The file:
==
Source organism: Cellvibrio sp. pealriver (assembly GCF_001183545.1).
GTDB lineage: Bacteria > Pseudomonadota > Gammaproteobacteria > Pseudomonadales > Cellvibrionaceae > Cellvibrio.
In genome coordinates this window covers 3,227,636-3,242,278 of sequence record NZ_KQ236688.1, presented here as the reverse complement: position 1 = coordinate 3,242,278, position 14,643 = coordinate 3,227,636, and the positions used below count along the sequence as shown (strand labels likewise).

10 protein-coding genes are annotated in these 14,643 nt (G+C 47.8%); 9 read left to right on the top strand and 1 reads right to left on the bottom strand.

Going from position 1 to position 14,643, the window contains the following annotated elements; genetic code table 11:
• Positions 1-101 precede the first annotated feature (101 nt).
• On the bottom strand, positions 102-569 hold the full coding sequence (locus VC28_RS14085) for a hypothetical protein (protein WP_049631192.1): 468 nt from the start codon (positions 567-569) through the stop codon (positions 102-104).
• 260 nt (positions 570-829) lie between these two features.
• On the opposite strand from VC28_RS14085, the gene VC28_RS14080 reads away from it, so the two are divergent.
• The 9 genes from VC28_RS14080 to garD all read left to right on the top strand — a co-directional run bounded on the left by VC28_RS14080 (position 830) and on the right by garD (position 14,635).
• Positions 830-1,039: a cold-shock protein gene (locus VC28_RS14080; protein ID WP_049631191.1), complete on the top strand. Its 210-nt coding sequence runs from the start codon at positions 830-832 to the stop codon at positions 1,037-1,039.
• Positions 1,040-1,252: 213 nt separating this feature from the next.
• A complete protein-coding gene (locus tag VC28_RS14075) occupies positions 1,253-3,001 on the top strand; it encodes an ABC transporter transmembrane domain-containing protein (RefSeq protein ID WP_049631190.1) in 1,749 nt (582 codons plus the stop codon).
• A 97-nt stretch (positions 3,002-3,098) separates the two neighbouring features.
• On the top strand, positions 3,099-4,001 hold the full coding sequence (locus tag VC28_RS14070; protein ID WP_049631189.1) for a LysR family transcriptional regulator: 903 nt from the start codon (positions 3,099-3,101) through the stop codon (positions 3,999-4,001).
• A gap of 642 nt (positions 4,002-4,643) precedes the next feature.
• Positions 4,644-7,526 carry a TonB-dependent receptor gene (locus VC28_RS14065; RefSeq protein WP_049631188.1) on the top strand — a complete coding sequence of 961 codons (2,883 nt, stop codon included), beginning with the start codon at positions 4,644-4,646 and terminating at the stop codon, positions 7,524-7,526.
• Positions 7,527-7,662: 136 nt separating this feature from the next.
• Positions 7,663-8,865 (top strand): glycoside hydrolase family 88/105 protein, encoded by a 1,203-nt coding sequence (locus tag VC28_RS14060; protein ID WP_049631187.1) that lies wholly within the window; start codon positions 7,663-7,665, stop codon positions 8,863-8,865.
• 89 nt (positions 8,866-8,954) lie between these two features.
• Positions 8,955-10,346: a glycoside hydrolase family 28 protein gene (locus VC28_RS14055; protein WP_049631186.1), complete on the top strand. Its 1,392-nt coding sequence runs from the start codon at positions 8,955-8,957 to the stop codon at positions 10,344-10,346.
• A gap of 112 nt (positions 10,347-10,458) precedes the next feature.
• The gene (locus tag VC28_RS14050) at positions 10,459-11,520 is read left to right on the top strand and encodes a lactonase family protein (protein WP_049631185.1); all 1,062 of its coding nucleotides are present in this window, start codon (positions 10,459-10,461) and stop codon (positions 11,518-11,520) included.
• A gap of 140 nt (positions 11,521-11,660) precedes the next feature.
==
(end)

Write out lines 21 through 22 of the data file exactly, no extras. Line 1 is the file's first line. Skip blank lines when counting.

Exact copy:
• Positions 8,955-10,346: a glycoside hydrolase family 28 protein gene (locus VC28_RS14055; protein WP_049631186.1), complete on the top strand. Its 1,392-nt coding sequence runs from the start codon at positions 8,955-8,957 to the stop codon at positions 10,344-10,346.
• A gap of 112 nt (positions 10,347-10,458) precedes the next feature.